Apples and Twisted Ribbon

My mother loved apples. She decorated with shiny red ones in crystal bowls. She made sure the dish towels sported ruby red appliqué, and she papered uniformed round ones to dance high above the kitchen. Funny how I never saw my mother eat an apple, although she would eat apple pie on the rare occasion that she made one, usually for my brother Craig’s birthday.

I still remember watching my mother make pie dough. She’d carefully measure the Crisco, the flour, the salt. She’d lay out the waxed paper, mash the dough inside, and begin to press and roll with the old wooden rolling pin. She’d carefully place the dough in the tin and often let me cut the edges around the rim. Since the recipe made two crusts, mother would gently flute the edges of one while she directed me in decorating the other. Mother’s flutes were always perfect two-fingered imprints with spacing that would rival a ruler. Mine were less elegant, obviously the work of a child. “Make it pretty,” my mom would say. And I would try.

Mother constantly reminded me of the beauty in little things and taught me how to nurture that beauty in myself. She taught me how to stand up straight and make the perfect bow. She taught me how to set a table and twist floral tape into the perfect corsage. My mother’s soft warm hands taught me to see the beauty in every child as she held my face and whispered, “It’s those who are the hardest to love who need it the most.”

I miss my mother.

Now days I enter her kitchen. The apples are gone, as are the warm scents of baked goods or browning meat. My mother’s not gone though, but her mind is going. Alzheimer’s is poisoning what I hold most dear. Like the fruit in the hand of the wicked queen, this disease with its jealousy and rage will take what is not hers–memories that are my mother’s. And mine.

I hate this rotten apple.

~~~~~~~~~~~~~~~~~~~~~~~~~~~~~~~~~~~~~~~~~~~~~~~~~~~~~~~~~~~

Top 10 Things I Learned from My Darling Mother:

1. Stand up tall. You are a daughter of God.

2. Remember, you are part of a family that loves and honors you. Do nothing to dishonor it.

3. Say your prayers on bended knee.

4. Love one another, even when it’s difficult.

5. Serve. Always.

6. Lay the pattern carefully so you cut the fabric correctly.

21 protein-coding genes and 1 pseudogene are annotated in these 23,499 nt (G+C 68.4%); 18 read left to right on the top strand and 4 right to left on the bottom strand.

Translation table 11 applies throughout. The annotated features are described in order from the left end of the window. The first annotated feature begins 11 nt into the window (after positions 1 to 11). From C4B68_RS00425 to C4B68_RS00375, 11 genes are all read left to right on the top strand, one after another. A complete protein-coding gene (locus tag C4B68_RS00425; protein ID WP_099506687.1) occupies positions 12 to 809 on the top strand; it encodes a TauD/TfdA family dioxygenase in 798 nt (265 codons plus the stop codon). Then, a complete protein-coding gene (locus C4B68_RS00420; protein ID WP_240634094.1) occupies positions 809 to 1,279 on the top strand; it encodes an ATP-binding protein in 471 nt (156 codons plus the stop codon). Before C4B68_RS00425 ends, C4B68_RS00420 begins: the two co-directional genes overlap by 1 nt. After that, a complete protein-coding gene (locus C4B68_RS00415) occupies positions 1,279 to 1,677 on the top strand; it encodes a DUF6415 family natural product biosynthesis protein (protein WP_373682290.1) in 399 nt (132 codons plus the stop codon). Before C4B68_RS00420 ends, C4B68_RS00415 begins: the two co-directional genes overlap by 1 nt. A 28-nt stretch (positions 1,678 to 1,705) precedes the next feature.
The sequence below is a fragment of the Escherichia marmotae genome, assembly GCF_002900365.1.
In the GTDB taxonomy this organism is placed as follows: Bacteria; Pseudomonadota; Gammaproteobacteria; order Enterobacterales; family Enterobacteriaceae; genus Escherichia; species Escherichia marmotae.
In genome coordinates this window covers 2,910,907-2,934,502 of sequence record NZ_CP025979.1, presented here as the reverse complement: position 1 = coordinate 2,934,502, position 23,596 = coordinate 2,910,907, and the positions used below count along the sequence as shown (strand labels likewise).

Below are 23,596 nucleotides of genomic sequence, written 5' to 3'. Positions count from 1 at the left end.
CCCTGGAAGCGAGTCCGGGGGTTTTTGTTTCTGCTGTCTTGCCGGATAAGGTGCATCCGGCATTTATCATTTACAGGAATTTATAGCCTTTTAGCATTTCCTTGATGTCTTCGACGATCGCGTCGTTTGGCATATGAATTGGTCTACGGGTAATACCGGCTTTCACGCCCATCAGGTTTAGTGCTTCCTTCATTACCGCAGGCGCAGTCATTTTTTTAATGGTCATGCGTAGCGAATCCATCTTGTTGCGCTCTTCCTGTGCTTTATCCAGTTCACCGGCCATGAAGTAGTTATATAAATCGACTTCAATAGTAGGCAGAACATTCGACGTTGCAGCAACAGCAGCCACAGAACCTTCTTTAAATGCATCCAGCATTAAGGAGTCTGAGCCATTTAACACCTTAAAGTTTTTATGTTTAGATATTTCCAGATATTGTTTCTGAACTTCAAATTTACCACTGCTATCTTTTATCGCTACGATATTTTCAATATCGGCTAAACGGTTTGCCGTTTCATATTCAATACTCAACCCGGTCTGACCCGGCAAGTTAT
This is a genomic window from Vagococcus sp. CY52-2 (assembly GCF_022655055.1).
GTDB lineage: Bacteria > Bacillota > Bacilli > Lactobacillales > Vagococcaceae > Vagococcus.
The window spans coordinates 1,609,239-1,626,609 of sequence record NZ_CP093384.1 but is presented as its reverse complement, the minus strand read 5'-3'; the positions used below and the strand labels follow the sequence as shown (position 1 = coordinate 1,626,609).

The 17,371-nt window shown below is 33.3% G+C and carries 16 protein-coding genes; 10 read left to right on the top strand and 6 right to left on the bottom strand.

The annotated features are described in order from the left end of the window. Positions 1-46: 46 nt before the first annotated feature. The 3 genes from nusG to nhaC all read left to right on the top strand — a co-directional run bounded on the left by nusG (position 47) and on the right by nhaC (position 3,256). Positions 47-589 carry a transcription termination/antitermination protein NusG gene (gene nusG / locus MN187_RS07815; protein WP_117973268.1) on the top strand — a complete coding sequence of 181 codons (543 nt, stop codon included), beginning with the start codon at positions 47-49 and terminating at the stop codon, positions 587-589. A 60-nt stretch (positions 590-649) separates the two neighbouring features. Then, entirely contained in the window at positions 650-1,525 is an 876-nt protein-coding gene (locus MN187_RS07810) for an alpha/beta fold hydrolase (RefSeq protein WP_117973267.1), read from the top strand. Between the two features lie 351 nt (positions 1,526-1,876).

7. Set a pretty table for every meal.

8. Support your mate–loving, caring, giving– every day of your life

9. Decorate for Christmas. Lots of lights and ornaments!

10. Twist the ribbon just right, and you’ll make the perfect bow every time.

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  1. #1 by kellybrasmussen on June 6, 2012 - 3:09 am

    If you have done anything for me in my life you have taught me just the same. Obviously talents learned from the best. Grandma is the Mother of all. Twist the ribbon just right, and you’ll make the perfect bow each time.

  2. #2 by Usha Gurumurthy on June 6, 2012 - 11:39 pm

    Beautiful and poignant. Lessons mothers teach their daughters. This has brought so many recollections of the cooking and house management my mother and grandmother accomplished.

  3. #3 by glenda on June 7, 2012 - 2:06 am

    A rotten apple certainly is a fitting metaphor for Alzehiemers. My mom died of lung cancer last October after a three-year bout w/ it. When she stopped smoking, she gained five pounds, called me (I was in college at the time) and asked if I thought she should start smoking again to lose the weight!

  4. #4 by Pamela Courtney on June 7, 2012 - 7:55 pm

    Oh I how I enjoyed reading this. So good. So good. Thank you so much for sharing this with us.

  5. #5 by sonyaterborg on June 8, 2012 - 8:14 pm

    I have serious goosebumps. I wasn’t sure where you were going with this – actually, that is not true. I was pretty sure you were going to tell me your mom had passed away, which would have been tragic and sad. Your ending, still sad and tragic but something else as well. Maybe that is what the goosebumps are for – to let you know that ‘something else’ beyond words was just experienced? I am sure I am not explaining myself clearly (hence my need to work on my own writing this summer) but I want you to know I thought this was beautiful.

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